Kea is also proud to win the Blue Tulip Award in the Health theme. “Winning this has already given us some really good PR. And we made an agreement with Accenture, to use their knowledge. When it comes to business case identification, it is very valuable to learn from large corporations.” UV Smart also got the advice to adjust its pitch, to explain the D60 and its advantages in more simple terms. Kea: “We’ve been in deep for the past 2.5 years, which makes it hard to make a product sexy and explain it clearly in a couple of sentences. The validation always comes after you’ve created an image of the thing you’re selling. Luckily, the D60 is an easy sell, since it drastically reduces the time needed to get medical equipment ready.”
UV Smart: Looking for new investors
The tweaked pitch might come in handy for Kea and UV Smart, as they are currently on the lookout for new investors. “We’re looking for the right investor to make the D60 available worldwide.” The company currently sells its D25 to hospitals in The Netherlands, Belgium, UK, Italy, Canada and even managed to sell a few in the Philippines. “The safety we offer, needs to be available everywhere. It’s not just about money. We’re looking for the influence an investor can have.”
If they find one, then Kea is confident the future for UV Smart looks bright. In about two years he hopes to be a household name in European hospitals, but also to be ready to make the jump to the USA. Not counting the current emergency device, he also hopes to have a third product in the portfolio: a D60 that can also disinfect different types of endoscopes that require cleaning on the inside.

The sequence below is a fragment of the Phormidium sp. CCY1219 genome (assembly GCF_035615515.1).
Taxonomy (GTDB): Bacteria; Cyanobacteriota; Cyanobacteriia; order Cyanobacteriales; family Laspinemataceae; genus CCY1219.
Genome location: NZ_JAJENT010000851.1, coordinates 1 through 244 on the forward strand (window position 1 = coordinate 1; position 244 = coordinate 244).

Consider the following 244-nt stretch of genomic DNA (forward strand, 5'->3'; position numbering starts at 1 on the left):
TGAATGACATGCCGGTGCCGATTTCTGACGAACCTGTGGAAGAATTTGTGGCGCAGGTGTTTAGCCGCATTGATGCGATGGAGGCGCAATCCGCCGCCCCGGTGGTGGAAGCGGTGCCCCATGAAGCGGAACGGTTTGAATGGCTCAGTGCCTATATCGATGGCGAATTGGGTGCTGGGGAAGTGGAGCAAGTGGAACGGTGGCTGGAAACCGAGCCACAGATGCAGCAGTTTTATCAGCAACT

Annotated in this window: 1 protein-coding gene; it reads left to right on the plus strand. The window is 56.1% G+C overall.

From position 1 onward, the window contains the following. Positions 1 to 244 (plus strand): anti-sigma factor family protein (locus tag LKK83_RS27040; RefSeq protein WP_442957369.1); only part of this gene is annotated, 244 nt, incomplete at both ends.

PATS: The green alternative
For PATS, the future looks just as sunny. Especially when new EU regulations are set to outlaw pesticides even further. “Our indirect competitors are the chemical giants, but we offer a green alternative”, says Tijmons. For the foreseeable future, his company will focus on rolling out in the Westland area of The Netherlands, where the majority of horticultural activity is concentrated. But foreign adventures are likely. “We regularly have Koreans, Americans or Chinese dropping by, for instance when they visit the World Horti Center in Naaldwijk. They often ask us if we can already deliver our solution, or whether it works on different crops.”
To answer that question with a ‘yes’, PATS has some work to do. Tijmons: “Nobody is doing what we are doing. But to develop both hardware and software takes a lot of time. It’s very hard to pinpoint the right moment to launch in the market, even when you’re not hundred percent ready. But you have to keep on taking steps.” To enable them to keep stepping up, they are shopping around for a new investment, although not too serious yet says Tijmons. “We’re looking around. But we’re a high-risk high-gain project. Very exciting, but also tricky to find a good match with investors.